To add insult to injury, he left with a million dollar buyout!
    Go figure!

  5. Brian
    Fri 16th Sep 2011 at 12:24 am

    I am saddened by the demise of Borders, too. Like you, I spent many hours in the Borders nearest my house in Maryland, and like you, I prefer real, actual books to electronic book readers.

    However, the Barnes & Noble that I most frequently visit (in downtown Washington DC) has a pretty good selection of Civil War books. By contrast the closest DC Borders to that B&N location didn’t have a very good CW section. I wouldn’t use one location’s inventory as an illustration of the entire chain. It’s probably a decision on the part of local/regional managers based on what they think will sell.

  6. Dennis
    Fri 16th Sep 2011 at 4:53 am

    I too am solidly in the real book camp, despite pressure from the child bride and our children to jump forward a few centuries!

    There is something intrinsically satisfying about resting a book on one’s lap in a recliner or in bed. Remembering your place after the inevitable nap is a challenge too!

    We were unaware of the closing until we saw the signs on the Borders in Hagerstown, MD. Very sad.


  7. Fri 16th Sep 2011 at 7:10 am

    Tom Nanzig, who was President of the AACWRT when you came here, went to Borders #1 and bought one of the “Military History” signs for $3.50!

  8. Terry Johnston
    Sat 17th Sep 2011 at 11:43 am

    Actually, it appears that Books-a-Million will be taking over some Borders locations after all. A few days ago, an article in our local paper noted that our Borders (Mays Landing, NJ) will be among them. Which will mean the only big bookstore in the county will stay open.

  9. Sun 18th Sep 2011 at 3:01 pm

    We are “blessed” to have both a B&N and a BAM locally. Both are a mess. I worked at the B&N about 15 years ago and it was a real store then. The employees cared and the selection was good. I’d say the title count is down by 50% now and replaced with games, toys, nick nacks, open space, etc. What is left is pretty bad. 2-3 shelves of Civil War titles, mostly classics and B&N reprints that just about everybody has. Every now and then there’s a shocker like the couple of Savas Beatie titles they had a few months ago. The store is usually a mess. The Books a Million is located in the local mall if that gives you an indication of what it’s like. The shelves are a wreck and there’s very little order. If you want to deal with normal mall foot traffic this is your place. We have one decent used book store but no independent new stores. Sign of the times I guess when most around here are interested in sunning themselves to cancerous levels or Nascar. Ordering online looks to be the best option in these parts.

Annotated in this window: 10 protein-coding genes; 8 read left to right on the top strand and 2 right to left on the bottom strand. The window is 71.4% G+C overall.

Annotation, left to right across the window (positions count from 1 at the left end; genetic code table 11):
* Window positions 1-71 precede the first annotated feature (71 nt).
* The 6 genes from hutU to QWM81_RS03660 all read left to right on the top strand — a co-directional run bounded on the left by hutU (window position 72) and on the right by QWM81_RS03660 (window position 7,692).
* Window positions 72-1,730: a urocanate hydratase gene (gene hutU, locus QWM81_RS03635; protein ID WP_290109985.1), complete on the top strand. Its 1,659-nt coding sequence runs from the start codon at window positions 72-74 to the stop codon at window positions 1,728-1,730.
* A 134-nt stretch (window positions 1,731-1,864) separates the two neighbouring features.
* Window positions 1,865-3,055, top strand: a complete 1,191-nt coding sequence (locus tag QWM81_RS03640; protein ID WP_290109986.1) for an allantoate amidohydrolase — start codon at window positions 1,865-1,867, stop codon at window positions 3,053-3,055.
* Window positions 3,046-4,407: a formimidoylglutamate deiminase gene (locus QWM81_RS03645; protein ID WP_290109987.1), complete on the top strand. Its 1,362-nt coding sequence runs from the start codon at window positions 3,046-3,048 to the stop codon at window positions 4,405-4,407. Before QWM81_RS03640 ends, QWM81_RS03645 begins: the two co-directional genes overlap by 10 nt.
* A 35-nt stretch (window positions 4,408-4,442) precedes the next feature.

10. Phil
    Sun 18th Sep 2011 at 3:59 pm

    I certainly agree with your comments about Borders vs. B&N. The Borders in downtown Seattle always had a more extensive, better-organized history section – all types of history – than B&N. I wish Borders had started a program similar to B&N “Readers Advantage” with its 10% discount – I probably would have bought even more there.
    And thank goodness for independent booksellers. I was just in Boston and went into Brattles Book Shop for the first time. What a delight! And purchases were made. My daughter is going to college in Boston, so visits to see her will also mean visits to Brattles.